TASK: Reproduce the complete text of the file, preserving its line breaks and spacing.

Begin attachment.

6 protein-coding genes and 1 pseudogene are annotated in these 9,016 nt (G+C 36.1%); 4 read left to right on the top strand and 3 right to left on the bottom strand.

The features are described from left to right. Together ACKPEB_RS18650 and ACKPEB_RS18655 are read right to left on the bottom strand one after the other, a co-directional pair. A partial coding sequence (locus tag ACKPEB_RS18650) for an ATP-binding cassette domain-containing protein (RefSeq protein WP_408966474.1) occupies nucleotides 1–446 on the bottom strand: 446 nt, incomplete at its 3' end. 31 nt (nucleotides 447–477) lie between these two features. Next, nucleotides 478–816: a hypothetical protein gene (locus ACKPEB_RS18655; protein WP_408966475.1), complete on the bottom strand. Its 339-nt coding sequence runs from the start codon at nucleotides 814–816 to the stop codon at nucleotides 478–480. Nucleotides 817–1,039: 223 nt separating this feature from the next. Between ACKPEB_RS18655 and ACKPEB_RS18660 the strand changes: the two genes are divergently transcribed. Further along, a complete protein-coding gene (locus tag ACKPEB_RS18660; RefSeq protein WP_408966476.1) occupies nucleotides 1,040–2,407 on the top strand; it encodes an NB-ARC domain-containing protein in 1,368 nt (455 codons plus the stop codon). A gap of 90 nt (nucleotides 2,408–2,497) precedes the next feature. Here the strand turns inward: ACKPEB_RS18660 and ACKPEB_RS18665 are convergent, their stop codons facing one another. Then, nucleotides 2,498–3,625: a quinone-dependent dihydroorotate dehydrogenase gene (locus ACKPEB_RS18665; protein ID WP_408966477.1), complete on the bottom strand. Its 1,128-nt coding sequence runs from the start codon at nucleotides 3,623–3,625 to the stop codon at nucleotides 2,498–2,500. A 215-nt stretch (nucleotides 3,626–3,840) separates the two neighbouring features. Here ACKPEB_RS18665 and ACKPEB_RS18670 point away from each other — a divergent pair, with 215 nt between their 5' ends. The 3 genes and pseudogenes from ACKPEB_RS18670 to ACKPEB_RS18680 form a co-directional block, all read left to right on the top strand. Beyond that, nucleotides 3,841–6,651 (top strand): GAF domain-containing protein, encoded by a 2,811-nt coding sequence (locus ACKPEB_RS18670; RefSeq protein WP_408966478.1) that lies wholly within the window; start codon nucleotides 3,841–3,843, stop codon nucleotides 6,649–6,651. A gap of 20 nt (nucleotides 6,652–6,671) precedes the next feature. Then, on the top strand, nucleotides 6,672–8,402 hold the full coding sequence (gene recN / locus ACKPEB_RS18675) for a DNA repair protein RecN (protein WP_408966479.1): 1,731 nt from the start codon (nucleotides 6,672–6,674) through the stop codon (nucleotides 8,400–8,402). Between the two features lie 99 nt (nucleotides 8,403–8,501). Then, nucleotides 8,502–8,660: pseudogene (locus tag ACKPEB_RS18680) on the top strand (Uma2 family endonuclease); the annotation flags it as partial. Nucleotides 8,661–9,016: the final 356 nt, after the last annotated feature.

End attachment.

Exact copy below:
6 protein-coding genes and 1 pseudogene are annotated in these 9,016 nt (G+C 36.1%); 4 read left to right on the top strand and 3 right to left on the bottom strand.

The features are described from left to right. Together ACKPEB_RS18650 and ACKPEB_RS18655 are read right to left on the bottom strand one after the other, a co-directional pair. A partial coding sequence (locus tag ACKPEB_RS18650) for an ATP-binding cassette domain-containing protein (RefSeq protein WP_408966474.1) occupies nucleotides 1–446 on the bottom strand: 446 nt, incomplete at its 3' end. 31 nt (nucleotides 447–477) lie between these two features. Next, nucleotides 478–816: a hypothetical protein gene (locus ACKPEB_RS18655; protein WP_408966475.1), complete on the bottom strand. Its 339-nt coding sequence runs from the start codon at nucleotides 814–816 to the stop codon at nucleotides 478–480. Nucleotides 817–1,039: 223 nt separating this feature from the next. Between ACKPEB_RS18655 and ACKPEB_RS18660 the strand changes: the two genes are divergently transcribed. Further along, a complete protein-coding gene (locus tag ACKPEB_RS18660; RefSeq protein WP_408966476.1) occupies nucleotides 1,040–2,407 on the top strand; it encodes an NB-ARC domain-containing protein in 1,368 nt (455 codons plus the stop codon). A gap of 90 nt (nucleotides 2,408–2,497) precedes the next feature. Here the strand turns inward: ACKPEB_RS18660 and ACKPEB_RS18665 are convergent, their stop codons facing one another. Then, nucleotides 2,498–3,625: a quinone-dependent dihydroorotate dehydrogenase gene (locus ACKPEB_RS18665; protein ID WP_408966477.1), complete on the bottom strand. Its 1,128-nt coding sequence runs from the start codon at nucleotides 3,623–3,625 to the stop codon at nucleotides 2,498–2,500. A 215-nt stretch (nucleotides 3,626–3,840) separates the two neighbouring features. Here ACKPEB_RS18665 and ACKPEB_RS18670 point away from each other — a divergent pair, with 215 nt between their 5' ends. The 3 genes and pseudogenes from ACKPEB_RS18670 to ACKPEB_RS18680 form a co-directional block, all read left to right on the top strand. Beyond that, nucleotides 3,841–6,651 (top strand): GAF domain-containing protein, encoded by a 2,811-nt coding sequence (locus ACKPEB_RS18670; RefSeq protein WP_408966478.1) that lies wholly within the window; start codon nucleotides 3,841–3,843, stop codon nucleotides 6,649–6,651. A gap of 20 nt (nucleotides 6,652–6,671) precedes the next feature. Then, on the top strand, nucleotides 6,672–8,402 hold the full coding sequence (gene recN / locus ACKPEB_RS18675) for a DNA repair protein RecN (protein WP_408966479.1): 1,731 nt from the start codon (nucleotides 6,672–6,674) through the stop codon (nucleotides 8,400–8,402). Between the two features lie 99 nt (nucleotides 8,403–8,501). Then, nucleotides 8,502–8,660: pseudogene (locus tag ACKPEB_RS18680) on the top strand (Uma2 family endonuclease); the annotation flags it as partial. Nucleotides 8,661–9,016: the final 356 nt, after the last annotated feature.